Air traffic management solutions company NATS is collaborating with UAE-based Royal Jet to help improve the environmental performance of the air charter firm’s flights in UK airspace. The partnership will see the two parties work together to improve Royal Jet’s flight efficiency, as well as reduce fuel burn and CO2 emissions. NATS will provide Royal Jet with actual data to monitor its flight profiles.
Regulations and Government » Environment
Canada’s National Research Council has been flight-testing its Dassault Falcon 20 fueled by biofuel while sampling the exhaust using a probe fitted to a Lockheed T-33 chase plane. The flights pushed the mix 10 percent beyond the certified 50/50 blend of fossil fuel and the biofuel, which is produced from a new, domestically grown feedstock crop derived from Brassica carinata, basically a “hardy weed,” The crop was optimized for aviation use by Agrisoma Biosciences and processed into biofuel by Honeywell UOP.
Air traffic management solutions company NATS is collaborating with UAE-based Royal Jet to help improve the environmental performance of the air charter firm’s flights in UK airspace. The partnership will see the two parties work together to improve Royal Jet’s flight efficiency, as well as reduce fuel burn and CO2 emissions. NATS will provide Royal Jet with actual data to monitor its flight profiles. The two companies will also hold workshops to enhance flight crew awareness and flight efficiency.
Russia’s action against Finland’s national carrier, Finnair, significantly raises the stakes in the standoff between the European Union (EU) and opponents of its emissions trading scheme (ETS). The European Commission (EC) protested the move, saying that Russia is now in breach of its obligations as a new member of the World Trade Organization.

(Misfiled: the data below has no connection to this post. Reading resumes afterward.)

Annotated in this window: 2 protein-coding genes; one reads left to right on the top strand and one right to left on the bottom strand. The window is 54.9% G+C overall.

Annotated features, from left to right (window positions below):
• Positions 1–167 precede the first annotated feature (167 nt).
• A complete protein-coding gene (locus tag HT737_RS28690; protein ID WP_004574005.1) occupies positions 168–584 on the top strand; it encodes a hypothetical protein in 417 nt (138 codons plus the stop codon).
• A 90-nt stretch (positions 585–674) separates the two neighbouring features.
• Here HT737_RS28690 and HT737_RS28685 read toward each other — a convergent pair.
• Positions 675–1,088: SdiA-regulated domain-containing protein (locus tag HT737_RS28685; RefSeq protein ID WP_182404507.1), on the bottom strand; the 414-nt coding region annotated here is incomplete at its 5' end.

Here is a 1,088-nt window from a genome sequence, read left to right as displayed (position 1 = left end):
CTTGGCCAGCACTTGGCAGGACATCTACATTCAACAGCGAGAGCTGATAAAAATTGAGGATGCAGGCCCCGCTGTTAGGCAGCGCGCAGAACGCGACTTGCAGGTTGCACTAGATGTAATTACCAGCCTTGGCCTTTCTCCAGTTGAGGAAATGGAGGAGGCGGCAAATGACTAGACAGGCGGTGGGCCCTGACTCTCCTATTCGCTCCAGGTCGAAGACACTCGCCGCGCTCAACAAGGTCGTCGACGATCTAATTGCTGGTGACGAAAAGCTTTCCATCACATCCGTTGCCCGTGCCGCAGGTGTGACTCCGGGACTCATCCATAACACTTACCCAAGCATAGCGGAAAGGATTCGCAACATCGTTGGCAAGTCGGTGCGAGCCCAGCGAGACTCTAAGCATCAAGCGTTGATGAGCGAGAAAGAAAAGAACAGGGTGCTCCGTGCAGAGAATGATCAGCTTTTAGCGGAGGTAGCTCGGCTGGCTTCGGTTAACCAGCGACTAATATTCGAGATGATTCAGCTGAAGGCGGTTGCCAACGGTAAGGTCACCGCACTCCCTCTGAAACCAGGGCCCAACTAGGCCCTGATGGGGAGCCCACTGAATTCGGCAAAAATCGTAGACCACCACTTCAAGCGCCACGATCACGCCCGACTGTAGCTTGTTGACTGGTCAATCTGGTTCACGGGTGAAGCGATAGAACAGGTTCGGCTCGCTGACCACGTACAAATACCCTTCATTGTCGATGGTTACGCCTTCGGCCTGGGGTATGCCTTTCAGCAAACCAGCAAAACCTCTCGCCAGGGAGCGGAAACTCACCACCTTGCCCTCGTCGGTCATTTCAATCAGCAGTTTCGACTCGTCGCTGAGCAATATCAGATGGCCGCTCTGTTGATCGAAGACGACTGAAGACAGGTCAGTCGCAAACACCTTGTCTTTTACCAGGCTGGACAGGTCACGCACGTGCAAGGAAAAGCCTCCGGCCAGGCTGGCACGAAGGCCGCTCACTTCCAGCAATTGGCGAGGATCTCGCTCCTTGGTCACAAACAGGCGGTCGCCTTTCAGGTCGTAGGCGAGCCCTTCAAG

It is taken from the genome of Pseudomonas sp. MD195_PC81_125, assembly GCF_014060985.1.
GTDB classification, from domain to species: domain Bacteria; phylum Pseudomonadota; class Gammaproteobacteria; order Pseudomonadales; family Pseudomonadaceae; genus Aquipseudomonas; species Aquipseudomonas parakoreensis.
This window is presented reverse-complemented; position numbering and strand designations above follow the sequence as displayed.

The UK Department of Energy and Climate Change has introduced a process that will allow small emitters to opt out of compliance with the emissions trading scheme, but this applies only to static installations (ground-based industries). The option, which applies to facilities generating less than 25,000 metric tons of carbon dioxide (CO2), is not being made available to the aviation sector.
Opponents of the European Union’s Emissions Trading Scheme (EU-ETS) were heartened last month when the International Civil Aviation Organization (ICAO) announced it expects to have a draft proposal on how to mitigate carbon dioxide from aircraft by next March.
ICAO Secretary-General Raymond Benjamin said on June 18 that the governing council of the United Nations body that oversees civil aviation worldwide would discuss “market-based measures” to reduce emissions the following week.
The United Nations Conference on Sustainable Development (Rio+20) served as an ideal destination this week for a series of biofuel demonstration flights that transported, among others, ICAO secretary general Raymond Benjamin to Rio de Janeiro for the sessions.
U.S. Congressional demands to block the federal government from buying biofuels for Department of Defense use threaten efforts by U.S. industry to build a leadership position in a key alternative fuel source for civil air transport, according to Christine Gregoire, g
At a European Union Emissions Trading Scheme (EU-ETS) session yesterday afternoon at the Canadian Business Aviation Association annual meeting, which started yesterday and concludes today in Toronto, EBAA CEO Fabio Gamba said he shares the audience’s frustration with the scheme’s many flaws. He readily acknowledged that the EU-ETS discriminates against business aviation and fails to encourage operators to reduce their carbon footprint.
Frederico Curado, Embraer president and CEO, called on the aviation industry during a luncheon speech to The Wings Club on Tuesday at EBACE 2012 in Geneva to work collectively against environmental charges. He said the industry is making more efficient aircraft and “should send the message clearly that we’re not the bad guys here” when it comes to the environment.